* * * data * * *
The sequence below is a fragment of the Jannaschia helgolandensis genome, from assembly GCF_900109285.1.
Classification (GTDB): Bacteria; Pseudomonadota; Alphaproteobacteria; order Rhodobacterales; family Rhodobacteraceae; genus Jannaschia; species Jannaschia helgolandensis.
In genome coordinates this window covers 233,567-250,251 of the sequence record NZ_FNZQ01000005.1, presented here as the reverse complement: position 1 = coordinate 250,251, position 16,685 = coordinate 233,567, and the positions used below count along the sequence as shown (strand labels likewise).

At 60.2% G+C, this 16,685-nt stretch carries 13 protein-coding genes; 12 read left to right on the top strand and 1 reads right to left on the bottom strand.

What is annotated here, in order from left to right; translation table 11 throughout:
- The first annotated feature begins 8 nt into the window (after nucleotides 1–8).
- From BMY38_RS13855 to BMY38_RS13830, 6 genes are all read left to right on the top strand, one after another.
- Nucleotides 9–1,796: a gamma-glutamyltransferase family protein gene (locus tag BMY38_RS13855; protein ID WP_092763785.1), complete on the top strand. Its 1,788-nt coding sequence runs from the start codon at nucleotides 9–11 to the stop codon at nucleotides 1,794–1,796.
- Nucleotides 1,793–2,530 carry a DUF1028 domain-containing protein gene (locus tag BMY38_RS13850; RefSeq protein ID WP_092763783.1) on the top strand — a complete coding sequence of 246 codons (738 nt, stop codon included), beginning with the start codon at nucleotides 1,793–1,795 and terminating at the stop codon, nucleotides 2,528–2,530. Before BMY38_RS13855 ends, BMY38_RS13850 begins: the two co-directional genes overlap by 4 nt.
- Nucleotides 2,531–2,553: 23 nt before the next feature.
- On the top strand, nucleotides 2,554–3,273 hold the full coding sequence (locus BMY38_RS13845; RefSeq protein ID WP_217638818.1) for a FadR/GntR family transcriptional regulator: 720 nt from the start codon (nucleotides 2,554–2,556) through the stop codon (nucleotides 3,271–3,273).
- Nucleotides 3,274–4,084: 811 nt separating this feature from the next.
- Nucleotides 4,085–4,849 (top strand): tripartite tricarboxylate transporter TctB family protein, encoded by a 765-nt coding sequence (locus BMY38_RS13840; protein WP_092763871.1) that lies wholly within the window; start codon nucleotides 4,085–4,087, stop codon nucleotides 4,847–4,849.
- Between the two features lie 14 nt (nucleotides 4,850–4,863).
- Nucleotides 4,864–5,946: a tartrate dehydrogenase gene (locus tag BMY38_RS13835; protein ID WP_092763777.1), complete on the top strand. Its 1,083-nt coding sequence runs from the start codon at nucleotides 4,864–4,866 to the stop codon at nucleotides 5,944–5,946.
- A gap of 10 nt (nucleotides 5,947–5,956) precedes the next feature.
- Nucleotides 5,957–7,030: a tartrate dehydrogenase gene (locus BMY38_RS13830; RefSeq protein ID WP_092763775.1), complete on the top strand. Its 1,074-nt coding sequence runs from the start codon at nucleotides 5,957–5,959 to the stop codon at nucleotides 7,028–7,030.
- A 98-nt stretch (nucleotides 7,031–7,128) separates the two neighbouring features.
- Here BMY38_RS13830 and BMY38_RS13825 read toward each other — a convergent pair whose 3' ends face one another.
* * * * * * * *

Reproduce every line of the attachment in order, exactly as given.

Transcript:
The sequence below is a fragment of the Jannaschia helgolandensis genome, from assembly GCF_900109285.1.
Classification (GTDB): Bacteria; Pseudomonadota; Alphaproteobacteria; order Rhodobacterales; family Rhodobacteraceae; genus Jannaschia; species Jannaschia helgolandensis.
In genome coordinates this window covers 233,567-250,251 of the sequence record NZ_FNZQ01000005.1, presented here as the reverse complement: position 1 = coordinate 250,251, position 16,685 = coordinate 233,567, and the positions used below count along the sequence as shown (strand labels likewise).

At 60.2% G+C, this 16,685-nt stretch carries 13 protein-coding genes; 12 read left to right on the top strand and 1 reads right to left on the bottom strand.

What is annotated here, in order from left to right; translation table 11 throughout:
- The first annotated feature begins 8 nt into the window (after nucleotides 1–8).
- From BMY38_RS13855 to BMY38_RS13830, 6 genes are all read left to right on the top strand, one after another.
- Nucleotides 9–1,796: a gamma-glutamyltransferase family protein gene (locus tag BMY38_RS13855; protein ID WP_092763785.1), complete on the top strand. Its 1,788-nt coding sequence runs from the start codon at nucleotides 9–11 to the stop codon at nucleotides 1,794–1,796.
- Nucleotides 1,793–2,530 carry a DUF1028 domain-containing protein gene (locus tag BMY38_RS13850; RefSeq protein ID WP_092763783.1) on the top strand — a complete coding sequence of 246 codons (738 nt, stop codon included), beginning with the start codon at nucleotides 1,793–1,795 and terminating at the stop codon, nucleotides 2,528–2,530. Before BMY38_RS13855 ends, BMY38_RS13850 begins: the two co-directional genes overlap by 4 nt.
- Nucleotides 2,531–2,553: 23 nt before the next feature.
- On the top strand, nucleotides 2,554–3,273 hold the full coding sequence (locus BMY38_RS13845; RefSeq protein ID WP_217638818.1) for a FadR/GntR family transcriptional regulator: 720 nt from the start codon (nucleotides 2,554–2,556) through the stop codon (nucleotides 3,271–3,273).
- Nucleotides 3,274–4,084: 811 nt separating this feature from the next.
- Nucleotides 4,085–4,849 (top strand): tripartite tricarboxylate transporter TctB family protein, encoded by a 765-nt coding sequence (locus BMY38_RS13840; protein WP_092763871.1) that lies wholly within the window; start codon nucleotides 4,085–4,087, stop codon nucleotides 4,847–4,849.
- Between the two features lie 14 nt (nucleotides 4,850–4,863).
- Nucleotides 4,864–5,946: a tartrate dehydrogenase gene (locus tag BMY38_RS13835; protein ID WP_092763777.1), complete on the top strand. Its 1,083-nt coding sequence runs from the start codon at nucleotides 4,864–4,866 to the stop codon at nucleotides 5,944–5,946.
- A gap of 10 nt (nucleotides 5,947–5,956) precedes the next feature.
- Nucleotides 5,957–7,030: a tartrate dehydrogenase gene (locus BMY38_RS13830; RefSeq protein ID WP_092763775.1), complete on the top strand. Its 1,074-nt coding sequence runs from the start codon at nucleotides 5,957–5,959 to the stop codon at nucleotides 7,028–7,030.
- A 98-nt stretch (nucleotides 7,031–7,128) separates the two neighbouring features.
- Here BMY38_RS13830 and BMY38_RS13825 read toward each other — a convergent pair whose 3' ends face one another.